Instead, Tim Hudson and Brian McCann were among the many Braves taking advantage of an opportunity to poke jabs at Jeff Francoeur while enjoying the fact that much of the rain delay entertainment had been provided via the lengthy Francoeur documentary that was aired on the stadium's large video board.
"It was all of my high school stuff, so I was just catching a lot of stuff in the dugout about it, mostly from Huddy and Mac," Francoeur said. "So I knew I had to do something big tonight."
Like during his storied athletic career at Parkview High School in suburban Atlanta, Francoeur has proven his flair for the dramatic at the Major League level. Given the incentive to do it again or face further fun-loving ridicule, he added yet another storybook conclusion with a two-out, walkoff RBI single that ended the hard-fought and sometimes frustrating 5-4 win the Braves claimed over the Pirates on Saturday.
"[Francoeur] has done it a lot, always with two outs," said Braves manager Bobby Cox, who saw his team win a fifth consecutive home game for the first time this season and stay within 1 1/2 games of the front-running Mets in the National League East race.
Francoeur, who is hitting .309 with two outs and runners in scoring position this season, directed Shawn Chacon's 2-1 sinker back up the middle to easily score Willie Harris and make sure the Braves wouldn't leave the bases loaded for a second straight inning.
"He's just doing his job, trying to go out there and make himself a good Major League Baseball player," said Andruw Jones, whose opposite-field three-run homer in the first inning off Tom Gorzelanny was just as important as the fact that he drew an eight-pitch walk off Chacon just ahead of Francoeur's game-winner.
For a while, it didn't appear the Braves would need to claim their second walkoff win of the season, and first since April 30. With six scoreless innings that were interrupted by just two hits, Chuck James continued his dominance of the Pirates. In 13 scoreless innings against them this year, he's surrendered just three hits.
But with James having thrown 92 pitches, and the knowledge that opponents were hitting .447 against him after the sixth inning this year, Cox opted to turn to a well-rested bullpen. It was a calculated decision that nearly proved disastrous.
While allowing three of the first five batters he faced to reach safely in the seventh inning, Tyler Yates prolonged a forgettable July, during which he's allowed at least a run in four of six appearances.
After surrendering a run and then registering the inning's second out with a strikeout of Jack Wilson, Yates was replaced by Rafael Soriano, who promptly saw Ryan Doumit tie the game by drilling a 3-2 delivery over the right-center-field wall for a three-run homer.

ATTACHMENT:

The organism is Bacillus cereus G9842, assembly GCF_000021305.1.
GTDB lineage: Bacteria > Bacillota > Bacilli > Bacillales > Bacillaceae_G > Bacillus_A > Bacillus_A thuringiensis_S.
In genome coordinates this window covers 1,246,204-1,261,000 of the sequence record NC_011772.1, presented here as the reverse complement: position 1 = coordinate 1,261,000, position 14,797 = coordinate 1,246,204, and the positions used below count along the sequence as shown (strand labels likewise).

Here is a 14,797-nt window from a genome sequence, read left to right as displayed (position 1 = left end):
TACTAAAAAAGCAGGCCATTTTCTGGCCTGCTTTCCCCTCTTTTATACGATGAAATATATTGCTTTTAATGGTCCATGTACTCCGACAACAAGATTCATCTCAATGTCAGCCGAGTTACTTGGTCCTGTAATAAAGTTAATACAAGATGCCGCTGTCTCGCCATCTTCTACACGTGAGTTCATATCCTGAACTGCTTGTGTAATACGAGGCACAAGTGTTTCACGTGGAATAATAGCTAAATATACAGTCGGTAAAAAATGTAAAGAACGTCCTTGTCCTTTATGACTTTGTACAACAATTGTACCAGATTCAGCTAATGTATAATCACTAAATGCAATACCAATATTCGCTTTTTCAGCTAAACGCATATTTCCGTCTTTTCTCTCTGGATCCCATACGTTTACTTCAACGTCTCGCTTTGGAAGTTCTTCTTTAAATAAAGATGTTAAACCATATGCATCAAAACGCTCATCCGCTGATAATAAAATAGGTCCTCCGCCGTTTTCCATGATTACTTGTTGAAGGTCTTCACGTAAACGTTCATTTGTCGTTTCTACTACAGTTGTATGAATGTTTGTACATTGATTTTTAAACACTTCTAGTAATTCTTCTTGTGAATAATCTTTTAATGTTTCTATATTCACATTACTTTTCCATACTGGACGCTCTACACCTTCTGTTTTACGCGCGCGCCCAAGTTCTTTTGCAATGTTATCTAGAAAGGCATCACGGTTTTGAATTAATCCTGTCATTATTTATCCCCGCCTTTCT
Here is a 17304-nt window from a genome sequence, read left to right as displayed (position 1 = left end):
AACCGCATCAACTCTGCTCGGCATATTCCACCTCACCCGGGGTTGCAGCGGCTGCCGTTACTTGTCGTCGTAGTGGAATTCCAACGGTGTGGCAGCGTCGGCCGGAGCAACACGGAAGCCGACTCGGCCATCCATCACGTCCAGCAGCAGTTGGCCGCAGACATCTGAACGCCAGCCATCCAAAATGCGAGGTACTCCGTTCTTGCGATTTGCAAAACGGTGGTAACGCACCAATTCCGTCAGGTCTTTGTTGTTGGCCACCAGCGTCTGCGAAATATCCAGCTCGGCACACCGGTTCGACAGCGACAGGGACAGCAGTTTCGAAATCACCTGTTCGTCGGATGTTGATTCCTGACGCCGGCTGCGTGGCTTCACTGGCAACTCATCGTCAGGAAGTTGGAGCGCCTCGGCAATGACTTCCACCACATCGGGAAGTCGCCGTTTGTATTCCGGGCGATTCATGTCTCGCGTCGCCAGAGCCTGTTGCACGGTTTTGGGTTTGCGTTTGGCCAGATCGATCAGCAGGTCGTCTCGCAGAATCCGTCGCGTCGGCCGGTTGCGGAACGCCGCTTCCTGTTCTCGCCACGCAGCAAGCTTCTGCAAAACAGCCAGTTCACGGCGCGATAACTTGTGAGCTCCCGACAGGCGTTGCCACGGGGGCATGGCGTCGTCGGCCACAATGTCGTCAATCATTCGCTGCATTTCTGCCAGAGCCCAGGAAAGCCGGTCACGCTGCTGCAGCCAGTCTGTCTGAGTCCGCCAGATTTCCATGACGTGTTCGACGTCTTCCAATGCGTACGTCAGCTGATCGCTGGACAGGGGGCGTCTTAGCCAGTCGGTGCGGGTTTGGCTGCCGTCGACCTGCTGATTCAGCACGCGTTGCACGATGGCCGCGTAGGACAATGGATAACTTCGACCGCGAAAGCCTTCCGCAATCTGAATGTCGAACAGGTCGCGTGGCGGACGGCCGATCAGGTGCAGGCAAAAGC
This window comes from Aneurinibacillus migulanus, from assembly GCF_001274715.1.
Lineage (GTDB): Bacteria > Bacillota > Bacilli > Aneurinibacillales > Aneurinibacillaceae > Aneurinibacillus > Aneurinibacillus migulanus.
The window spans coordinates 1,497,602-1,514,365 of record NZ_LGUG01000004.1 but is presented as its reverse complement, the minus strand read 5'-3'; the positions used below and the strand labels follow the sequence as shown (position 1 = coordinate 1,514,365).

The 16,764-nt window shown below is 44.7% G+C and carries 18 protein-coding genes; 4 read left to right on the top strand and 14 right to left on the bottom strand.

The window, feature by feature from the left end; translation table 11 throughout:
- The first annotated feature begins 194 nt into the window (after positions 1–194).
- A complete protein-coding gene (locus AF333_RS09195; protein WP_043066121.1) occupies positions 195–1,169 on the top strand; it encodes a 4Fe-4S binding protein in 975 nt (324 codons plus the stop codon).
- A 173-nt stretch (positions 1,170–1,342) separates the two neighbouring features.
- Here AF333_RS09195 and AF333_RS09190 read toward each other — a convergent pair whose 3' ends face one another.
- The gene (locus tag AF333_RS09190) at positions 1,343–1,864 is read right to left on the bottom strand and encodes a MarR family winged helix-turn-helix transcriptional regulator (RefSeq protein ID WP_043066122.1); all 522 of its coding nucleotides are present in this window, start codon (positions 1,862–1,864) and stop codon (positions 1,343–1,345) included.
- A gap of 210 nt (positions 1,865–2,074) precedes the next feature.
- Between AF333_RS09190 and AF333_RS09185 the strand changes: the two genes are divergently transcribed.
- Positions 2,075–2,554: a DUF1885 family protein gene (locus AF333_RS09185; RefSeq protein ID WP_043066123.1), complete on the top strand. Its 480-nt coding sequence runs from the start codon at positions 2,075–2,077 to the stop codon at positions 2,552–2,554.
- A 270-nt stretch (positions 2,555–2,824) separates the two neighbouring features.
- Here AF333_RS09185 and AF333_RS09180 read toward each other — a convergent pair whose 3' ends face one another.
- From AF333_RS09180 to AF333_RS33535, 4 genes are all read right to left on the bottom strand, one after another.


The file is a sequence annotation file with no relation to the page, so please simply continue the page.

Soriano, who had surrendered just two previous runs this season in games the Braves weren't leading or trailing by at least five runs, entered the game having limited left-handed hitters to a .155 batting average. Thus it seemed appropriate for Cox to put his most dominant reliever up against the switch-hitting Doumit with runners at second and third with two outs.
With Wil Ledezma stuck in Venezuela because he destroyed his passport and visa in a washing machine, Cox doesn't currently have the luxury of having a left-handed reliever in his bullpen. With this in mind, he felt his best option was to go with Soriano against Doumit, who has collected each of his seven homers this year from the left side of the plate.
"Normally, Yates and Soriano are the guys to hold it, easily, but tonight it just didn't happen," Cox said. "Left-handers are hitting [.155] against [Soriano] and I thought he was probably a lock to strike the guy out."
After Soriano ended the seventh with a strikeout, heavy rains prompted the 72-minute delay, during which Francoeur's high school dominance was well-chronicled. The documentary showed him returning interceptions for touchdowns, registering championship-clinching strikeouts on the mound and, of course, beginning his habit of delivering clutch hits.
"After seeing that video, I knew it was going to be time for him to deliver tonight," Braves general manager John Schuerholz said as he exulted in some postgame jubilation with the team's chairman and president Terry McGuirk.
Harris got things started in the ninth with a leadoff single, and moved to second base on Yunel Escobar's sacrifice bunt. After retiring Edgar Renteria, Chacon issued an intentional walk to Chipper Jones, who enjoyed a three-hit evening. When Andruw Jones' patience loaded the bases, Francoeur stepped up to deliver his second final at-bat, game-winning RBI of the season.
"It was all about the video tonight," Hudson proclaimed to reporters as they gathered around Francoeur.
As he reached first base, Francoeur found himself being mobbed by teammates in the same manner that the video had shown after he led Parkview to a state title in 2002. In the midst of this latest scrum, he received a few fun-loving physical jabs to the ribs from McCann, his long-time, childhood friend.
"There was a bunch of punches, and they were all worth it," Francoeur said.
Mark Bowman is a reporter for MLB.com. This story was not subject to the approval of Major League Baseball or its clubs.